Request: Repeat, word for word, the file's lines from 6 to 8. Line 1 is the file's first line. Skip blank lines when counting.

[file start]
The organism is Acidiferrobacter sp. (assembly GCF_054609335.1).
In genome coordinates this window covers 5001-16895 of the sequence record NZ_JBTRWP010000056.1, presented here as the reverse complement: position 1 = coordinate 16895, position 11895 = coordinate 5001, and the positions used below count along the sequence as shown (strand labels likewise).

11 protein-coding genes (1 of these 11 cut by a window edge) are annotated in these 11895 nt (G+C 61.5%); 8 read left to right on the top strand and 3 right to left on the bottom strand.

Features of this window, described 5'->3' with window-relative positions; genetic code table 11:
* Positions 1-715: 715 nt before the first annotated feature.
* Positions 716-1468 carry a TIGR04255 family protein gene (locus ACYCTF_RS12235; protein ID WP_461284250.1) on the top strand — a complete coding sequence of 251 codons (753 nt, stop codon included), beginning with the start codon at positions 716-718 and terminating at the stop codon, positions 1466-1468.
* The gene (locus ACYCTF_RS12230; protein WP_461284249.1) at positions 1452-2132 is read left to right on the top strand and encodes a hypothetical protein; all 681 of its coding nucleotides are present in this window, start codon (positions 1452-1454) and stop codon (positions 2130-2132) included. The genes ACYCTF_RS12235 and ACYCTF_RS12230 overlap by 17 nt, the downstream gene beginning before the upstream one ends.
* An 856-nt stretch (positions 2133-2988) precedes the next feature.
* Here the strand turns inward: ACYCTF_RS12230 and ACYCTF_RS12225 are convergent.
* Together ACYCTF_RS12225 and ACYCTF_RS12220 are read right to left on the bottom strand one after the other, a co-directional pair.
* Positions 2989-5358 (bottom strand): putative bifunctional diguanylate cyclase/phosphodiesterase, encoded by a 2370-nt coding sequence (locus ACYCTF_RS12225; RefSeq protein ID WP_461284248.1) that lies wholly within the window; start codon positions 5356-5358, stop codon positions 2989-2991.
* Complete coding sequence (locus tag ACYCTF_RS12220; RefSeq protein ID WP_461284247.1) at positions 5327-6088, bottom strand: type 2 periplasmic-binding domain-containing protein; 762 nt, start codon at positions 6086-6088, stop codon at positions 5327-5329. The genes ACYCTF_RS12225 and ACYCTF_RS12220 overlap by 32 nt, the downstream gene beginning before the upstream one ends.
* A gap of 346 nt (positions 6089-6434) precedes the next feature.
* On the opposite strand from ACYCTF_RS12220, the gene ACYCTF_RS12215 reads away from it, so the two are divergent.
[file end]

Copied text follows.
* Positions 716-1468 carry a TIGR04255 family protein gene (locus ACYCTF_RS12235; protein ID WP_461284250.1) on the top strand — a complete coding sequence of 251 codons (753 nt, stop codon included), beginning with the start codon at positions 716-718 and terminating at the stop codon, positions 1466-1468.
* The gene (locus ACYCTF_RS12230; protein WP_461284249.1) at positions 1452-2132 is read left to right on the top strand and encodes a hypothetical protein; all 681 of its coding nucleotides are present in this window, start codon (positions 1452-1454) and stop codon (positions 2130-2132) included. The genes ACYCTF_RS12235 and ACYCTF_RS12230 overlap by 17 nt, the downstream gene beginning before the upstream one ends.
* An 856-nt stretch (positions 2133-2988) precedes the next feature.